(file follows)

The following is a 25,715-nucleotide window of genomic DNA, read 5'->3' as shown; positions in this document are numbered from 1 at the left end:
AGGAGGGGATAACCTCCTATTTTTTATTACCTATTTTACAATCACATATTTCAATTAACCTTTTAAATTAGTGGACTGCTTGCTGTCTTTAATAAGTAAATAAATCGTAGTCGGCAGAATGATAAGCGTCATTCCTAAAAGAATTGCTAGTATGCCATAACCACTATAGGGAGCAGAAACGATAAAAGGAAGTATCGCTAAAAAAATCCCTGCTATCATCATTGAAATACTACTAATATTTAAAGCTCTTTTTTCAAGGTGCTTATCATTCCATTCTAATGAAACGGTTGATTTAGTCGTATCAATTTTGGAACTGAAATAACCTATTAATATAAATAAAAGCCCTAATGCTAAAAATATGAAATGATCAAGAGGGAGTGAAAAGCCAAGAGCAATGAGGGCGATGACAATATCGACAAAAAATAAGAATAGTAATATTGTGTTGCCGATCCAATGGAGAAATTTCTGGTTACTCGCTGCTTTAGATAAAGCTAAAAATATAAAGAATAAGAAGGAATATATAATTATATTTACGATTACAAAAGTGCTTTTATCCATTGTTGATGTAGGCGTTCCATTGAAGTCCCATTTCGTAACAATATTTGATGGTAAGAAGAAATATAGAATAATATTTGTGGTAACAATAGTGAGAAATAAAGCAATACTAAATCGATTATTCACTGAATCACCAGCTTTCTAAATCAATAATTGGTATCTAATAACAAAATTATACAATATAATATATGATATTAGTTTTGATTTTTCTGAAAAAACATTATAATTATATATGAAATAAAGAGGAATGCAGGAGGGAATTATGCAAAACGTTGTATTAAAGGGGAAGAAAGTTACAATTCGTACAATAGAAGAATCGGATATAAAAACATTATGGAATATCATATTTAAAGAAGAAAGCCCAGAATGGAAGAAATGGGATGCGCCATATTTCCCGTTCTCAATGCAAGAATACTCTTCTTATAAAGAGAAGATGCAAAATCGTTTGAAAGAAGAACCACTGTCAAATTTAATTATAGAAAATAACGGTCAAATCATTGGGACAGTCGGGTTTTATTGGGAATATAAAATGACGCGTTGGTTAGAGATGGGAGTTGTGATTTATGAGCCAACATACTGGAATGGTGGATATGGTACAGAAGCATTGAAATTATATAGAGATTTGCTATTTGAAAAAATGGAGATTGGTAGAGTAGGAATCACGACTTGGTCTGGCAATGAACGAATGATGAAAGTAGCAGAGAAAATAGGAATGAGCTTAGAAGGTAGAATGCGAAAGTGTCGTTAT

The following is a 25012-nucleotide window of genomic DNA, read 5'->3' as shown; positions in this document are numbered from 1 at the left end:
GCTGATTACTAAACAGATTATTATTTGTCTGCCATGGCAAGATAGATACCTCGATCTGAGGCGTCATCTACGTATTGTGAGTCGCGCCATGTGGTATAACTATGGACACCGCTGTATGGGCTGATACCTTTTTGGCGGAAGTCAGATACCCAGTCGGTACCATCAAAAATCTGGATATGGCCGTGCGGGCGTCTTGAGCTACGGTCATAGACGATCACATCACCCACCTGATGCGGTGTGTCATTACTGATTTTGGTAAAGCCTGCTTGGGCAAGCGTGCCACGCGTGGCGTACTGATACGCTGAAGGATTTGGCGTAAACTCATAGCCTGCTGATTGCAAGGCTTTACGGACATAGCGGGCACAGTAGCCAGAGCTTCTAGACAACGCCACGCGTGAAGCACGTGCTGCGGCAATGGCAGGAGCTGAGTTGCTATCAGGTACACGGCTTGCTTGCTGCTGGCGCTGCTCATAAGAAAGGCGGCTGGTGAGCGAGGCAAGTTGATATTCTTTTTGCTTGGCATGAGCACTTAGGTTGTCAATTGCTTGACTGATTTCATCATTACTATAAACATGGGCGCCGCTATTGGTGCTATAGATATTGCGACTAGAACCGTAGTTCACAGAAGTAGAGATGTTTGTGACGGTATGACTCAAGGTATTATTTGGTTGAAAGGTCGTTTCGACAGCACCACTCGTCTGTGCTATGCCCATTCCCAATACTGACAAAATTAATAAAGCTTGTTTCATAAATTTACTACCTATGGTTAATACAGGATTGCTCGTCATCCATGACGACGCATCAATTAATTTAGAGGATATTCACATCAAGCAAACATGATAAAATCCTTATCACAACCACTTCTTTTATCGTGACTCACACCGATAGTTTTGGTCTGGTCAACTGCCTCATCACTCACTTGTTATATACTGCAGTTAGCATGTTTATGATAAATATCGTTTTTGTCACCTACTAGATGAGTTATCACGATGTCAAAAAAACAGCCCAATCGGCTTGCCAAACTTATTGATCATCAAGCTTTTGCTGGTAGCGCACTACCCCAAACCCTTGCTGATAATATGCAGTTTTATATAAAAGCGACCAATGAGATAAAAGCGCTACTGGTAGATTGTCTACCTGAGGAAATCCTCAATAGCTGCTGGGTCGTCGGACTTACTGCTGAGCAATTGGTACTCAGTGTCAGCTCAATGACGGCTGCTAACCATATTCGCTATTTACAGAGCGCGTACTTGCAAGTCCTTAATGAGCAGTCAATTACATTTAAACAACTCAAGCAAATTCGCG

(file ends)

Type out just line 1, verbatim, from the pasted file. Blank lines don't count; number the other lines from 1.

The following is a 25,715-nucleotide window of genomic DNA, read 5'->3' as shown; positions in this document are numbered from 1 at the left end: